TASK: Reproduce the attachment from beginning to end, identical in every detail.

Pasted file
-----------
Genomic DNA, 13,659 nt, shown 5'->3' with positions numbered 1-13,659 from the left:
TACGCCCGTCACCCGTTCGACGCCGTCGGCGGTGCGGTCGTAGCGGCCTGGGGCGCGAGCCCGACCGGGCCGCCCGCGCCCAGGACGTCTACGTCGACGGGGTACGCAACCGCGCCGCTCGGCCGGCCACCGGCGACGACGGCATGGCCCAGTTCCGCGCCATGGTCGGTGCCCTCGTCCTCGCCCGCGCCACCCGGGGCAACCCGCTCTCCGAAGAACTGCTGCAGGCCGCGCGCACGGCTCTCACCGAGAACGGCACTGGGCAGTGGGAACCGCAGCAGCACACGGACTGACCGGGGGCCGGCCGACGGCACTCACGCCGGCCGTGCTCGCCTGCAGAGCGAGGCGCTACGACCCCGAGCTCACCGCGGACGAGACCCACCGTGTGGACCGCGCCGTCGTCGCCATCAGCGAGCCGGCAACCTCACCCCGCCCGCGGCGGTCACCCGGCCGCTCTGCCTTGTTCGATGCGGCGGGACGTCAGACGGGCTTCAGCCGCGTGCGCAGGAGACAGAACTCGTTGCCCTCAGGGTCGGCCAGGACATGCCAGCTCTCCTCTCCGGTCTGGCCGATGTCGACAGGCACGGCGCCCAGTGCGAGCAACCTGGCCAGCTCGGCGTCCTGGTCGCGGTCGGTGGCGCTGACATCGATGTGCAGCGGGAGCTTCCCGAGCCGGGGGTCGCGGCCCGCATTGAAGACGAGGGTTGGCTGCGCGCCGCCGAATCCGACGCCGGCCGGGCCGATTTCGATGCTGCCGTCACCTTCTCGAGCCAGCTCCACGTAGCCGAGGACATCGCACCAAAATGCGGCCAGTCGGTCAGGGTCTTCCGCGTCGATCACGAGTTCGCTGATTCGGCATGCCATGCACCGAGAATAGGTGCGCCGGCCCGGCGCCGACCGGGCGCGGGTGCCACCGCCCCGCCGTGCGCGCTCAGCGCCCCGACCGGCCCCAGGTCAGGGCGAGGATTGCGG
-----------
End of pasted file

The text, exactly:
Genomic DNA, 13,659 nt, shown 5'->3' with positions numbered 1-13,659 from the left:
TACGCCCGTCACCCGTTCGACGCCGTCGGCGGTGCGGTCGTAGCGGCCTGGGGCGCGAGCCCGACCGGGCCGCCCGCGCCCAGGACGTCTACGTCGACGGGGTACGCAACCGCGCCGCTCGGCCGGCCACCGGCGACGACGGCATGGCCCAGTTCCGCGCCATGGTCGGTGCCCTCGTCCTCGCCCGCGCCACCCGGGGCAACCCGCTCTCCGAAGAACTGCTGCAGGCCGCGCGCACGGCTCTCACCGAGAACGGCACTGGGCAGTGGGAACCGCAGCAGCACACGGACTGACCGGGGGCCGGCCGACGGCACTCACGCCGGCCGTGCTCGCCTGCAGAGCGAGGCGCTACGACCCCGAGCTCACCGCGGACGAGACCCACCGTGTGGACCGCGCCGTCGTCGCCATCAGCGAGCCGGCAACCTCACCCCGCCCGCGGCGGTCACCCGGCCGCTCTGCCTTGTTCGATGCGGCGGGACGTCAGACGGGCTTCAGCCGCGTGCGCAGGAGACAGAACTCGTTGCCCTCAGGGTCGGCCAGGACATGCCAGCTCTCCTCTCCGGTCTGGCCGATGTCGACAGGCACGGCGCCCAGTGCGAGCAACCTGGCCAGCTCGGCGTCCTGGTCGCGGTCGGTGGCGCTGACATCGATGTGCAGCGGGAGCTTCCCGAGCCGGGGGTCGCGGCCCGCATTGAAGACGAGGGTTGGCTGCGCGCCGCCGAATCCGACGCCGGCCGGGCCGATTTCGATGCTGCCGTCACCTTCTCGAGCCAGCTCCACGTAGCCGAGGACATCGCACCAAAATGCGGCCAGTCGGTCAGGGTCTTCCGCGTCGATCACGAGTTCGCTGATTCGGCATGCCATGCACCGAGAATAGGTGCGCCGGCCCGGCGCCGACCGGGCGCGGGTGCCACCGCCCCGCCGTGCGCGCTCAGCGCCCCGACCGGCCCCAGGTCAGGGCGAGGATTGCGG